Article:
It seems like the plots from science fiction are increasingly becoming part of our reality – something that Sherrie Walters knows all too well. Walters’ doctors have been able to grow an ear on her arm and then attach it to the side of her face, giving her a functioning ear again.
In 2008, Sherrie Walters, now 42 years old, discovered that she had rapidly spreading basal cell cancer in her ear. The disease is a type of skin cancer. The doctors pursued an aggressive treatment to combat the destructive disease, removing her ear, part of her skull, and her left ear canal. Though Walters was left without an ear, she was still able to hear with the help of a special hearing aid.
A few months ago, doctors from the renowned Johns Hopkins University in Baltimore decided to try a new procedure on Walters. Using cartilage from her rib, the doctors stitched a new ear to match her right one. Then their creation was implanted under the skin of her forearm, where the ear grew for months.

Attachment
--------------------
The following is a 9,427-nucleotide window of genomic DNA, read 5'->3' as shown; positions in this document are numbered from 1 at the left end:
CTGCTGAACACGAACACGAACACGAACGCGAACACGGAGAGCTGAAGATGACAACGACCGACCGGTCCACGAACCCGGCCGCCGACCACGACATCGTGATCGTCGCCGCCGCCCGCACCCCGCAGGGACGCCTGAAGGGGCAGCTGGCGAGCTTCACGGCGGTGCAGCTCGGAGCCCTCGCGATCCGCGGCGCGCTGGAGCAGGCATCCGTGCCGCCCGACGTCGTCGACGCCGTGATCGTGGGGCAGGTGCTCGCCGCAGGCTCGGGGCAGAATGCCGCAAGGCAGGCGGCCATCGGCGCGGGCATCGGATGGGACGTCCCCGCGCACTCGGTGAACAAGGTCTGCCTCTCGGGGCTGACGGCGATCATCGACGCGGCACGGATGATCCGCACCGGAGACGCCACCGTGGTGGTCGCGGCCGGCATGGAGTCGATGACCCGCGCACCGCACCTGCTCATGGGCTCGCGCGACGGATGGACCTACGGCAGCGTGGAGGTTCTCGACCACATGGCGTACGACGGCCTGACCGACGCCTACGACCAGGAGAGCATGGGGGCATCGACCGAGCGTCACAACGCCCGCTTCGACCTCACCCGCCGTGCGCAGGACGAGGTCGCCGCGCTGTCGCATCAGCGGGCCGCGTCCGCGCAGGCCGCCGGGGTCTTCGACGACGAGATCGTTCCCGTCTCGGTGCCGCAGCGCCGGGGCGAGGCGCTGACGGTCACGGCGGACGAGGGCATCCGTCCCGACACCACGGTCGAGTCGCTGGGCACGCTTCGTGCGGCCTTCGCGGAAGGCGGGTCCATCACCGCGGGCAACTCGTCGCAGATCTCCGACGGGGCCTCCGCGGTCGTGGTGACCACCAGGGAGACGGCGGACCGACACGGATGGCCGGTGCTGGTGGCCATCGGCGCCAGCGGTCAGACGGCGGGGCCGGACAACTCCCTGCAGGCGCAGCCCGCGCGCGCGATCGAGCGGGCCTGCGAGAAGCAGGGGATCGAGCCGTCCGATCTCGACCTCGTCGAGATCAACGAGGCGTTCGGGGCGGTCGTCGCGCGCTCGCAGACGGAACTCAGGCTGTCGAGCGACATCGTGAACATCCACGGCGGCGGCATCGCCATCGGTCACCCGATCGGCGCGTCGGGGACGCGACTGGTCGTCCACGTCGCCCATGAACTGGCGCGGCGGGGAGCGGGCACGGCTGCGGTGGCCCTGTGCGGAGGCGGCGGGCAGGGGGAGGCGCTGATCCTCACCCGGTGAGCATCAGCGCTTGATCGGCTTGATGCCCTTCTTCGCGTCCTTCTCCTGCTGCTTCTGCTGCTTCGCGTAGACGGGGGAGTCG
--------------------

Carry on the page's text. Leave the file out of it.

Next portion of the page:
“We started making jokes just to try to get used to it and I was like, ‘Can you hear me? Can you hear me?'” Derrick Walters, her husband, said.
Doctors attached the ear and blood vessels surgically. Another surgery, conducted this week, gave the ear shape and detail. Dr. Patrick Byrne, a revered plastic and reconstructive surgeon, says that after the swelling goes down and the ear heals, Walters will have an ear that both looks and functions normally. Walters has two more minor surgeries left, but if everything goes well, Walters’ newly constructed ear could last for decades.
And Sherrie Walters considers herself lucky and hopes other people can learn from her experiences. “It’s a cliché,” she said, “but use the sunscreen and if you are not sure about something, get it checked because that’s what I didn’t do.”